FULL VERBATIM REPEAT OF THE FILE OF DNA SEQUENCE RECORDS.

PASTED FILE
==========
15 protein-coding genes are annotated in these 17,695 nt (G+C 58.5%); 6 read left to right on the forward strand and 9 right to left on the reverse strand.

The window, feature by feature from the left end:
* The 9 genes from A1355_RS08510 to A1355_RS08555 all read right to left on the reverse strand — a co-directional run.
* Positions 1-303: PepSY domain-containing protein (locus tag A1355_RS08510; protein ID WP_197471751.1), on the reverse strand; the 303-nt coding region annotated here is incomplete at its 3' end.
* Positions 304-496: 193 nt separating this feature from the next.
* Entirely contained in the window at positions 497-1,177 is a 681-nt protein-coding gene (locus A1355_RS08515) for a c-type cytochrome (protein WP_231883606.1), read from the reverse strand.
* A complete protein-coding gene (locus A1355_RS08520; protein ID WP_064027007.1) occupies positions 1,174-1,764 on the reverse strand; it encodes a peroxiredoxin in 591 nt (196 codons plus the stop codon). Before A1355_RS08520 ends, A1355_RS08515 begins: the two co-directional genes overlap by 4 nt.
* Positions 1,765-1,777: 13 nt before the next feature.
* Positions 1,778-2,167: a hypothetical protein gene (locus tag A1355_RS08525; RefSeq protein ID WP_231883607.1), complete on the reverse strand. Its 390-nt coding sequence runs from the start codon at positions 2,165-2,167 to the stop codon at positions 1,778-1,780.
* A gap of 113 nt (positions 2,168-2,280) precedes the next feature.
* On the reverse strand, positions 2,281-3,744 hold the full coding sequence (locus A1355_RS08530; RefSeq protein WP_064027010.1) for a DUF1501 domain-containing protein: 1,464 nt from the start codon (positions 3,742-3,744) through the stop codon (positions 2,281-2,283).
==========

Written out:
15 protein-coding genes are annotated in these 17,695 nt (G+C 58.5%); 6 read left to right on the forward strand and 9 right to left on the reverse strand.

The window, feature by feature from the left end:
* The 9 genes from A1355_RS08510 to A1355_RS08555 all read right to left on the reverse strand — a co-directional run.
* Positions 1-303: PepSY domain-containing protein (locus tag A1355_RS08510; protein ID WP_197471751.1), on the reverse strand; the 303-nt coding region annotated here is incomplete at its 3' end.
* Positions 304-496: 193 nt separating this feature from the next.
* Entirely contained in the window at positions 497-1,177 is a 681-nt protein-coding gene (locus A1355_RS08515) for a c-type cytochrome (protein WP_231883606.1), read from the reverse strand.
* A complete protein-coding gene (locus A1355_RS08520; protein ID WP_064027007.1) occupies positions 1,174-1,764 on the reverse strand; it encodes a peroxiredoxin in 591 nt (196 codons plus the stop codon). Before A1355_RS08520 ends, A1355_RS08515 begins: the two co-directional genes overlap by 4 nt.
* Positions 1,765-1,777: 13 nt before the next feature.
* Positions 1,778-2,167: a hypothetical protein gene (locus tag A1355_RS08525; RefSeq protein ID WP_231883607.1), complete on the reverse strand. Its 390-nt coding sequence runs from the start codon at positions 2,165-2,167 to the stop codon at positions 1,778-1,780.
* A gap of 113 nt (positions 2,168-2,280) precedes the next feature.
* On the reverse strand, positions 2,281-3,744 hold the full coding sequence (locus A1355_RS08530; RefSeq protein WP_064027010.1) for a DUF1501 domain-containing protein: 1,464 nt from the start codon (positions 3,742-3,744) through the stop codon (positions 2,281-2,283).